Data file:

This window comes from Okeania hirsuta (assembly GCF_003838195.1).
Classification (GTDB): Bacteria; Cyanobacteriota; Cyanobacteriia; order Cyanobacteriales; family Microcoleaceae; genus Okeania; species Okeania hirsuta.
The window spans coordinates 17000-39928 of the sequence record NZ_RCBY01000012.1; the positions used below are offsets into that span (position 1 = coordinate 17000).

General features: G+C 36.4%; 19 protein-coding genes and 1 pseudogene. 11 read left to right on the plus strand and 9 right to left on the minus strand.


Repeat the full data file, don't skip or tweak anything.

This window comes from Okeania hirsuta (assembly GCF_003838195.1).
Classification (GTDB): Bacteria; Cyanobacteriota; Cyanobacteriia; order Cyanobacteriales; family Microcoleaceae; genus Okeania; species Okeania hirsuta.
The window spans coordinates 17000-39928 of the sequence record NZ_RCBY01000012.1; the positions used below are offsets into that span (position 1 = coordinate 17000).

General features: G+C 36.4%; 19 protein-coding genes and 1 pseudogene. 11 read left to right on the plus strand and 9 right to left on the minus strand.